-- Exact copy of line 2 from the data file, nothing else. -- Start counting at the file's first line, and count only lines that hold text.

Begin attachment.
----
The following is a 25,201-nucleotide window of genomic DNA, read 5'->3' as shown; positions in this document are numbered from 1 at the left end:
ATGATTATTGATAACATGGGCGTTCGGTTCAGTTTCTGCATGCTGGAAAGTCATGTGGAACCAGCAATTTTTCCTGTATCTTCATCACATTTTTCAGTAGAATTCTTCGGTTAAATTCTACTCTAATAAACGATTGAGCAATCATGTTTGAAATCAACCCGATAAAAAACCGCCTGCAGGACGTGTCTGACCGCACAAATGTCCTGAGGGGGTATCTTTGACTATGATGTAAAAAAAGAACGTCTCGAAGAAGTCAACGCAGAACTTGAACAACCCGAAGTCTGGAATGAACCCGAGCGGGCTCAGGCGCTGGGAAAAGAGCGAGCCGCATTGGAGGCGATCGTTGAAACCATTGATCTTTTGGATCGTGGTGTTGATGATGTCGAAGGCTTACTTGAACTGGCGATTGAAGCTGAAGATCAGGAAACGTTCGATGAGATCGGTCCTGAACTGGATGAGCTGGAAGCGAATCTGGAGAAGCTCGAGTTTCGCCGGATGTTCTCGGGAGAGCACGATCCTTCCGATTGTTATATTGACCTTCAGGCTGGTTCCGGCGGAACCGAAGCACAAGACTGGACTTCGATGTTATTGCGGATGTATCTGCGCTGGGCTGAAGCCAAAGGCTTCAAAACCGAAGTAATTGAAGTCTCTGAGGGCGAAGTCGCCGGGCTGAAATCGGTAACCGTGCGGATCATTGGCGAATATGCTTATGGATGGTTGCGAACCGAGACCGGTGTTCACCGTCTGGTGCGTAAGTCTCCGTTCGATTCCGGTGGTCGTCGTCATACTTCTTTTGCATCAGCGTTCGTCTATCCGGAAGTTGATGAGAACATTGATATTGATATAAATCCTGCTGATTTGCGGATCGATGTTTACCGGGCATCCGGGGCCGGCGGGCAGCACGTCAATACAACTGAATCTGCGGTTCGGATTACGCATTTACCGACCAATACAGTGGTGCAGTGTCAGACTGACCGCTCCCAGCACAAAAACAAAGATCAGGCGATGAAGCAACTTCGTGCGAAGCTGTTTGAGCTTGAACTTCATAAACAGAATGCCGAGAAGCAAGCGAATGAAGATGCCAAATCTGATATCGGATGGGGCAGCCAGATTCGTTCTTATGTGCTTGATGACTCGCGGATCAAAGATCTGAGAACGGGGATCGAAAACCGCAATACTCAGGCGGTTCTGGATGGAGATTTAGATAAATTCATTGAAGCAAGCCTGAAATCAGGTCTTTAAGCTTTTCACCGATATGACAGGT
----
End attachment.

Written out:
ATGATTATTGATAACATGGGCGTTCGGTTCAGTTTCTGCATGCTGGAAAGTCATGTGGAACCAGCAATTTTTCCTGTATCTTCATCACATTTTTCAGTAGAATTCTTCGGTTAAATTCTACTCTAATAAACGATTGAGCAATCATGTTTGAAATCAACCCGATAAAAAACCGCCTGCAGGACGTGTCTGACCGCACAAATGTCCTGAGGGGGTATCTTTGACTATGATGTAAAAAAAGAACGTCTCGAAGAAGTCAACGCAGAACTTGAACAACCCGAAGTCTGGAATGAACCCGAGCGGGCTCAGGCGCTGGGAAAAGAGCGAGCCGCATTGGAGGCGATCGTTGAAACCATTGATCTTTTGGATCGTGGTGTTGATGATGTCGAAGGCTTACTTGAACTGGCGATTGAAGCTGAAGATCAGGAAACGTTCGATGAGATCGGTCCTGAACTGGATGAGCTGGAAGCGAATCTGGAGAAGCTCGAGTTTCGCCGGATGTTCTCGGGAGAGCACGATCCTTCCGATTGTTATATTGACCTTCAGGCTGGTTCCGGCGGAACCGAAGCACAAGACTGGACTTCGATGTTATTGCGGATGTATCTGCGCTGGGCTGAAGCCAAAGGCTTCAAAACCGAAGTAATTGAAGTCTCTGAGGGCGAAGTCGCCGGGCTGAAATCGGTAACCGTGCGGATCATTGGCGAATATGCTTATGGATGGTTGCGAACCGAGACCGGTGTTCACCGTCTGGTGCGTAAGTCTCCGTTCGATTCCGGTGGTCGTCGTCATACTTCTTTTGCATCAGCGTTCGTCTATCCGGAAGTTGATGAGAACATTGATATTGATATAAATCCTGCTGATTTGCGGATCGATGTTTACCGGGCATCCGGGGCCGGCGGGCAGCACGTCAATACAACTGAATCTGCGGTTCGGATTACGCATTTACCGACCAATACAGTGGTGCAGTGTCAGACTGACCGCTCCCAGCACAAAAACAAAGATCAGGCGATGAAGCAACTTCGTGCGAAGCTGTTTGAGCTTGAACTTCATAAACAGAATGCCGAGAAGCAAGCGAATGAAGATGCCAAATCTGATATCGGATGGGGCAGCCAGATTCGTTCTTATGTGCTTGATGACTCGCGGATCAAAGATCTGAGAACGGGGATCGAAAACCGCAATACTCAGGCGGTTCTGGATGGAGATTTAGATAAATTCATTGAAGCAAGCCTGAAATCAGGTCTTTAAGCTTTTCACCGATATGACAGGT